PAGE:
Fitch Ratings has revised the outlook on Russia. The federal government deficit is expected to decline to 2% of GDP, from 3.4% in 2016.
Fitch Ratings has revised the Outlook on Russia’s Long-Term Foreign- and Local-Currency Issuer Default Ratings (IDRs) to Positive from Stable and affirmed the IDRs at ‘BBB-‘.
Russia continues to make progress in strengthening its policy framework underpinned by a more flexible exchange rate, strong commitment to inflation targeting and a prudent fiscal strategy, reflected in the recently approved budget rule. This policy mix will result in improved macroeconomic stability and, together with robust external and fiscal balance sheets, increases the economy’s resilience to shocks.
After falling below the central bank’s 4% target in July (and reaching a historical low of 3.3% in August), inflation will average 4.1% in 2017, down from 7.1% in 2016. Fitch expects the central bank to remain focused on achieving a sustainably low level of inflation through a prudent easing cycle, strengthening transmission mechanisms, cementing institutional credibility and sustainably anchoring expectations. Inflationary risks stem from exchange rate volatility, domestic demand recovery (reflecting a tight labour market) and food price shocks. However, inflation will average 4.5% in 2018-2019, an unprecedented level of low inflation for Russia, albeit still above the 2.1% ‘BBB’ median.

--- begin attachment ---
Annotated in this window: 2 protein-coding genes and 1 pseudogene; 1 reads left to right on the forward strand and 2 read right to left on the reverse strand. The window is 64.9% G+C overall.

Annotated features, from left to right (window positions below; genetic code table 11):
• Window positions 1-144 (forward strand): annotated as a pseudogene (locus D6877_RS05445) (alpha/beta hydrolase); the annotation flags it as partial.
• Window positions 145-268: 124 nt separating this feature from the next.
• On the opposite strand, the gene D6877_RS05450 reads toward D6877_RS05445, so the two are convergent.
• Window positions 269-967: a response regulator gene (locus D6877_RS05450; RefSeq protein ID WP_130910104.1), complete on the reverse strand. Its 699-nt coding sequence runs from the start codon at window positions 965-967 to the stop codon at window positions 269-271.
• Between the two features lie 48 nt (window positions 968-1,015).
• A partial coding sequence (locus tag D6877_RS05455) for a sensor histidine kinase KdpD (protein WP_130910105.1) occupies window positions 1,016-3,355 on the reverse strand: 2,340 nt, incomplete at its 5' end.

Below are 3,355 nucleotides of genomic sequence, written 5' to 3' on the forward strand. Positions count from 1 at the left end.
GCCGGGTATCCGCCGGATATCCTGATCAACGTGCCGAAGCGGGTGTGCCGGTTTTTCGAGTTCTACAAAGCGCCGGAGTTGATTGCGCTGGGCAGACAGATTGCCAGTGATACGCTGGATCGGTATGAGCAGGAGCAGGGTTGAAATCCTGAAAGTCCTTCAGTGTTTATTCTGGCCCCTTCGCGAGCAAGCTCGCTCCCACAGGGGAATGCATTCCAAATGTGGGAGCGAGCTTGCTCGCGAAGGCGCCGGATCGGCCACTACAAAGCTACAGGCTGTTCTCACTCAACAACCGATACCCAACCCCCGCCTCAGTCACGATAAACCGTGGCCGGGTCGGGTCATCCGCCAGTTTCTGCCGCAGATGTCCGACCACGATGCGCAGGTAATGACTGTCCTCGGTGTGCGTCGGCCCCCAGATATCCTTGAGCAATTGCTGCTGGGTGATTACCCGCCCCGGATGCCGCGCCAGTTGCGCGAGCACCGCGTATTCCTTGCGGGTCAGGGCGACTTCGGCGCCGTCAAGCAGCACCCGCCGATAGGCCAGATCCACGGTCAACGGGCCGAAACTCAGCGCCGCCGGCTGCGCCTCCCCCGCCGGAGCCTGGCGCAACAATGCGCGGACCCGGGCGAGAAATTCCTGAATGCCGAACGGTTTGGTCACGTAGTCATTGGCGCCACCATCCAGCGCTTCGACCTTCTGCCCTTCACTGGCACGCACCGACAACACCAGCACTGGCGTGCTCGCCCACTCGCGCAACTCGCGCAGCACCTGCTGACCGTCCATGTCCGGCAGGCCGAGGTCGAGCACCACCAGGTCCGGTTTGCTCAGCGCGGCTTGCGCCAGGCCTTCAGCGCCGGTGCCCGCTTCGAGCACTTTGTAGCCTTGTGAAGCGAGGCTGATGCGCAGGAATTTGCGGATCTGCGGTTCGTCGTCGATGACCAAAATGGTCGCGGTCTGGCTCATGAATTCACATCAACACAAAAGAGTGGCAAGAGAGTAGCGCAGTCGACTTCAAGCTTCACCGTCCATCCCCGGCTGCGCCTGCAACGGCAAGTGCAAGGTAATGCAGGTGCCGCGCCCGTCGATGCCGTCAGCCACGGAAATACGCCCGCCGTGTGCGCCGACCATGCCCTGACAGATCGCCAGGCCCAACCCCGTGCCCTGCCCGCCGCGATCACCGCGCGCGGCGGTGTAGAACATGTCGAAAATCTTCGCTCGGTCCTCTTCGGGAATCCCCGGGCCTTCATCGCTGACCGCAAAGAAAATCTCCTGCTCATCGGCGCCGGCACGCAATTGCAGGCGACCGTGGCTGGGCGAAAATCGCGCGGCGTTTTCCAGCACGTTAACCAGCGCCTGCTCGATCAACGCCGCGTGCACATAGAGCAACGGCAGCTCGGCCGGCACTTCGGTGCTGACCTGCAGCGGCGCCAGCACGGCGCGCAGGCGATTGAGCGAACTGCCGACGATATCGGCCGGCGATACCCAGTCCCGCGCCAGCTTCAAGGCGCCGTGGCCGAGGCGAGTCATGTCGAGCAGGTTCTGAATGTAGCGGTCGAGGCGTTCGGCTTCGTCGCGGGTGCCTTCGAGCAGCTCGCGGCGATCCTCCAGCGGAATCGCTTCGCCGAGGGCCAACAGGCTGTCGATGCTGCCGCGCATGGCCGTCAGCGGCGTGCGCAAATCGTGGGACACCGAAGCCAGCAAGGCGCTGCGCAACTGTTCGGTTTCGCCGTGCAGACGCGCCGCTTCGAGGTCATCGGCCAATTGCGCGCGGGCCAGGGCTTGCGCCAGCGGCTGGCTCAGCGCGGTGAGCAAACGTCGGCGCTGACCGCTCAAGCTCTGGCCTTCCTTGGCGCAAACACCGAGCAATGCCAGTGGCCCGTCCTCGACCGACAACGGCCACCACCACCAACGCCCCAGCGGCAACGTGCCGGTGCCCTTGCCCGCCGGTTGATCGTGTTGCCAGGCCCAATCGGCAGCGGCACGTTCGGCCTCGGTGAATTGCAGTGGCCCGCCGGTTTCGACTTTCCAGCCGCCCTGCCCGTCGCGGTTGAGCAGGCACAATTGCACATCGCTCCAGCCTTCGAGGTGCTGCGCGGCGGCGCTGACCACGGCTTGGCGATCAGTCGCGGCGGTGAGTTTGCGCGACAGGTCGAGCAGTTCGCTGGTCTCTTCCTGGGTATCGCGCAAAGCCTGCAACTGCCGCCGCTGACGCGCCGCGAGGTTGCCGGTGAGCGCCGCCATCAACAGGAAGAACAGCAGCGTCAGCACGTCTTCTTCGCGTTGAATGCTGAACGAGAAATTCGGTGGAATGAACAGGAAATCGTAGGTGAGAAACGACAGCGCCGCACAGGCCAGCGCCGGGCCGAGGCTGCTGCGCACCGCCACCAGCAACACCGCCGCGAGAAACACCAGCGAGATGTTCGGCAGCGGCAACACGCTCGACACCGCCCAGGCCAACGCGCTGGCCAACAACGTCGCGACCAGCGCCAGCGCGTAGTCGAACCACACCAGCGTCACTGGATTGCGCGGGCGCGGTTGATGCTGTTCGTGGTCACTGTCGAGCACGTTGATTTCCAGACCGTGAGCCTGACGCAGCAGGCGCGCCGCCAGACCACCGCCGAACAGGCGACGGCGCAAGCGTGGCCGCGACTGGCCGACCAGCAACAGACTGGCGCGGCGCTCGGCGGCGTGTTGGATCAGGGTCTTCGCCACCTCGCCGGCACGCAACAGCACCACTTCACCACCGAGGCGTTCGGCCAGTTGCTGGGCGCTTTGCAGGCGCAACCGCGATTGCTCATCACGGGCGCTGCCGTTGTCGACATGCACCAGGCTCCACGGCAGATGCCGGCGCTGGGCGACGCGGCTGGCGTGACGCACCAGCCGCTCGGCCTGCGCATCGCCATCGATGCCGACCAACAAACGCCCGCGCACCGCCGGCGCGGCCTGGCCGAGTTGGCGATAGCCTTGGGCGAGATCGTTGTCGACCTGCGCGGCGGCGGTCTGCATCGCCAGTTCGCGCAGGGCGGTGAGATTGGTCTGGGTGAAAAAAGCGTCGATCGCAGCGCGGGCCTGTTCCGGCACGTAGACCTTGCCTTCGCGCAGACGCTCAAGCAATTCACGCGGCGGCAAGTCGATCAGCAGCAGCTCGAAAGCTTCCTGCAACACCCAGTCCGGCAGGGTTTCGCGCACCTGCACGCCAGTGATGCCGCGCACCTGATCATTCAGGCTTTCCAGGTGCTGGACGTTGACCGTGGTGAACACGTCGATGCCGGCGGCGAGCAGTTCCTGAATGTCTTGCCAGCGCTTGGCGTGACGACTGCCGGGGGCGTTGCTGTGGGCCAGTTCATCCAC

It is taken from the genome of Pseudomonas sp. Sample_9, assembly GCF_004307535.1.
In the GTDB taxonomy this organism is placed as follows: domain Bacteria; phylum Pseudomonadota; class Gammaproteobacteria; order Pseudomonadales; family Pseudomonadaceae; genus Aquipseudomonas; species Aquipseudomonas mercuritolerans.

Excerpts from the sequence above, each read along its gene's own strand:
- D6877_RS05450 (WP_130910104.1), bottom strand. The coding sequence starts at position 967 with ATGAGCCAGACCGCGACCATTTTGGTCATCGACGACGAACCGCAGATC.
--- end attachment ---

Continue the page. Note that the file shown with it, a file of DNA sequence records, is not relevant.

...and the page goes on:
The budget rule approved in July programmes spending based on a conservative oil price baseline of USD40. In addition, the government will continue to accumulate above-budgeted oil revenues, using FX intervention to prevent real effective exchange rate appreciation, reduce its fiscal oil dependence and rebuild fiscal buffers. Oil revenues are likely to remain around 36% of total revenues. Authorities revised down the 2017 budget deficit target to 2.1% from 3.2% of GDP, with additional spending to be financed by above-budgeted non-oil revenues in line with the fiscal rule. The deficit target is 1.4% of GDP for 2018.
Fitch expects the federal government deficit to decline to 2% of GDP, from 3.4% in 2016, and to reach the 0% primary deficit target in 2019.